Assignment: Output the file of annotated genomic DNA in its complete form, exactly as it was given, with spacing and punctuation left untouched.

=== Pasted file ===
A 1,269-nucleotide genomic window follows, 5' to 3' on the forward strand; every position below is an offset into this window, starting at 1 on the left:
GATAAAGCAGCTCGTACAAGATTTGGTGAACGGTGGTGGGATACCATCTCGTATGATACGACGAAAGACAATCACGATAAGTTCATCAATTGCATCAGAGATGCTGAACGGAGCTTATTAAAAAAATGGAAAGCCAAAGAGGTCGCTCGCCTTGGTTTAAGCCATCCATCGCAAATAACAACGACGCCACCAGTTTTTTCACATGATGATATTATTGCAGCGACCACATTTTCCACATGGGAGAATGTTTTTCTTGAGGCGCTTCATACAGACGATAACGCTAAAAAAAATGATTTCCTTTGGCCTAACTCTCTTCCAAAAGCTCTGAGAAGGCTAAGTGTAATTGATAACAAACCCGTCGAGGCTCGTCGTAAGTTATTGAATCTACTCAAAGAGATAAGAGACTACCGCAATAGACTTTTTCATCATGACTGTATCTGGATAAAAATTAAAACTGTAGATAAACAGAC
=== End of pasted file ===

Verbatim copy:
A 1,269-nucleotide genomic window follows, 5' to 3' on the forward strand; every position below is an offset into this window, starting at 1 on the left:
GATAAAGCAGCTCGTACAAGATTTGGTGAACGGTGGTGGGATACCATCTCGTATGATACGACGAAAGACAATCACGATAAGTTCATCAATTGCATCAGAGATGCTGAACGGAGCTTATTAAAAAAATGGAAAGCCAAAGAGGTCGCTCGCCTTGGTTTAAGCCATCCATCGCAAATAACAACGACGCCACCAGTTTTTTCACATGATGATATTATTGCAGCGACCACATTTTCCACATGGGAGAATGTTTTTCTTGAGGCGCTTCATACAGACGATAACGCTAAAAAAAATGATTTCCTTTGGCCTAACTCTCTTCCAAAAGCTCTGAGAAGGCTAAGTGTAATTGATAACAAACCCGTCGAGGCTCGTCGTAAGTTATTGAATCTACTCAAAGAGATAAGAGACTACCGCAATAGACTTTTTCATCATGACTGTATCTGGATAAAAATTAAAACTGTAGATAAACAGAC